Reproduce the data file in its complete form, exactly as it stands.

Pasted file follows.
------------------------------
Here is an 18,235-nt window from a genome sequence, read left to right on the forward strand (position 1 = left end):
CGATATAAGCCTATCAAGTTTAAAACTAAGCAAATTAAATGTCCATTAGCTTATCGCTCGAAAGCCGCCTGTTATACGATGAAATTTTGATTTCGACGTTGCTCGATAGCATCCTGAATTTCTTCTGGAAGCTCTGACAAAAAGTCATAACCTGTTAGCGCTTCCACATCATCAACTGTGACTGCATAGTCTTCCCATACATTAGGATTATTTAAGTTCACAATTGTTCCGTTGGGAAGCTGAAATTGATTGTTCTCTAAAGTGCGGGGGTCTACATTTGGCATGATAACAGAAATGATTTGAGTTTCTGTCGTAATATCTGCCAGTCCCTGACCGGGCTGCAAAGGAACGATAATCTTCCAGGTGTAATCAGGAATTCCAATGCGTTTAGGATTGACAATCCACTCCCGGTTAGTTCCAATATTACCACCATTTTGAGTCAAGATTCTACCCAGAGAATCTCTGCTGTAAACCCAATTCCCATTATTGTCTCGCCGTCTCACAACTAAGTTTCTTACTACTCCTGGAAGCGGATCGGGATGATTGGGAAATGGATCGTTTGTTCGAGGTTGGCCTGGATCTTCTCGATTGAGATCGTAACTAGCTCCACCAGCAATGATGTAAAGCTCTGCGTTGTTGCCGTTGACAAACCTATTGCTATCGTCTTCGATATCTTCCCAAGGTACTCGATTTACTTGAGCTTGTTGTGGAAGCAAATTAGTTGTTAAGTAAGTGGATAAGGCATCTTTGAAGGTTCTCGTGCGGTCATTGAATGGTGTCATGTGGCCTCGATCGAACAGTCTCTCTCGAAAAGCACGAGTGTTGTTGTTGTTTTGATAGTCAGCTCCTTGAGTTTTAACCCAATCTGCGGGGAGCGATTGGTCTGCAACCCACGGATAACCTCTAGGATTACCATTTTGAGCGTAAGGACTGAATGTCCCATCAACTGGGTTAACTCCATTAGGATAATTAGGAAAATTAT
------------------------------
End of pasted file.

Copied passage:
Here is an 18,235-nt window from a genome sequence, read left to right on the forward strand (position 1 = left end):
CGATATAAGCCTATCAAGTTTAAAACTAAGCAAATTAAATGTCCATTAGCTTATCGCTCGAAAGCCGCCTGTTATACGATGAAATTTTGATTTCGACGTTGCTCGATAGCATCCTGAATTTCTTCTGGAAGCTCTGACAAAAAGTCATAACCTGTTAGCGCTTCCACATCATCAACTGTGACTGCATAGTCTTCCCATACATTAGGATTATTTAAGTTCACAATTGTTCCGTTGGGAAGCTGAAATTGATTGTTCTCTAAAGTGCGGGGGTCTACATTTGGCATGATAACAGAAATGATTTGAGTTTCTGTCGTAATATCTGCCAGTCCCTGACCGGGCTGCAAAGGAACGATAATCTTCCAGGTGTAATCAGGAATTCCAATGCGTTTAGGATTGACAATCCACTCCCGGTTAGTTCCAATATTACCACCATTTTGAGTCAAGATTCTACCCAGAGAATCTCTGCTGTAAACCCAATTCCCATTATTGTCTCGCCGTCTCACAACTAAGTTTCTTACTACTCCTGGAAGCGGATCGGGATGATTGGGAAATGGATCGTTTGTTCGAGGTTGGCCTGGATCTTCTCGATTGAGATCGTAACTAGCTCCACCAGCAATGATGTAAAGCTCTGCGTTGTTGCCGTTGACAAACCTATTGCTATCGTCTTCGATATCTTCCCAAGGTACTCGATTTACTTGAGCTTGTTGTGGAAGCAAATTAGTTGTTAAGTAAGTGGATAAGGCATCTTTGAAGGTTCTCGTGCGGTCATTGAATGGTGTCATGTGGCCTCGATCGAACAGTCTCTCTCGAAAAGCACGAGTGTTGTTGTTGTTTTGATAGTCAGCTCCTTGAGTTTTAACCCAATCTGCGGGGAGCGATTGGTCTGCAACCCACGGATAACCTCTAGGATTACCATTTTGAGCGTAAGGACTGAATGTCCCATCAACTGGGTTAACTCCATTAGGATAATTAGGAAAATTAT